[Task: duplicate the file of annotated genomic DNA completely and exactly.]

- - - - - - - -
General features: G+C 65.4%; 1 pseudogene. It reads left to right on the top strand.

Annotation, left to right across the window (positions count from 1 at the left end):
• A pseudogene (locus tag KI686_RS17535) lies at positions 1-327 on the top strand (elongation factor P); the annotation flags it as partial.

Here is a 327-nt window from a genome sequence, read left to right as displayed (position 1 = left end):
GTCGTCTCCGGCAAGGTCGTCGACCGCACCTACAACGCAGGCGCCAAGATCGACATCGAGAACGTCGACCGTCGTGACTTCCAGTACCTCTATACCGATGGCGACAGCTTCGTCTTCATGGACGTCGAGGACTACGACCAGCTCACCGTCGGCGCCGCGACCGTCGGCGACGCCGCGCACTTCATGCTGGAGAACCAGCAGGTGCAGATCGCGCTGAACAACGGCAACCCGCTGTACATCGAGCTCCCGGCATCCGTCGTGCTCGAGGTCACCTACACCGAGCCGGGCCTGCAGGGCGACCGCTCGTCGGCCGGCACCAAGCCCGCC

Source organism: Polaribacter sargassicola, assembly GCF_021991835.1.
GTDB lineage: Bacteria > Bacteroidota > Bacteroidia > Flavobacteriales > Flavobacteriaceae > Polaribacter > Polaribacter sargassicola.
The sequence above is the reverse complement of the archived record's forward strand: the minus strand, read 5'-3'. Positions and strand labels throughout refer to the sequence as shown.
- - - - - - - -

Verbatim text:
General features: G+C 65.4%; 1 pseudogene. It reads left to right on the top strand.

Annotation, left to right across the window (positions count from 1 at the left end):
• A pseudogene (locus tag KI686_RS17535) lies at positions 1-327 on the top strand (elongation factor P); the annotation flags it as partial.

Here is a 327-nt window from a genome sequence, read left to right as displayed (position 1 = left end):
GTCGTCTCCGGCAAGGTCGTCGACCGCACCTACAACGCAGGCGCCAAGATCGACATCGAGAACGTCGACCGTCGTGACTTCCAGTACCTCTATACCGATGGCGACAGCTTCGTCTTCATGGACGTCGAGGACTACGACCAGCTCACCGTCGGCGCCGCGACCGTCGGCGACGCCGCGCACTTCATGCTGGAGAACCAGCAGGTGCAGATCGCGCTGAACAACGGCAACCCGCTGTACATCGAGCTCCCGGCATCCGTCGTGCTCGAGGTCACCTACACCGAGCCGGGCCTGCAGGGCGACCGCTCGTCGGCCGGCACCAAGCCCGCC

Source organism: Polaribacter sargassicola, assembly GCF_021991835.1.
GTDB lineage: Bacteria > Bacteroidota > Bacteroidia > Flavobacteriales > Flavobacteriaceae > Polaribacter > Polaribacter sargassicola.
The sequence above is the reverse complement of the archived record's forward strand: the minus strand, read 5'-3'. Positions and strand labels throughout refer to the sequence as shown.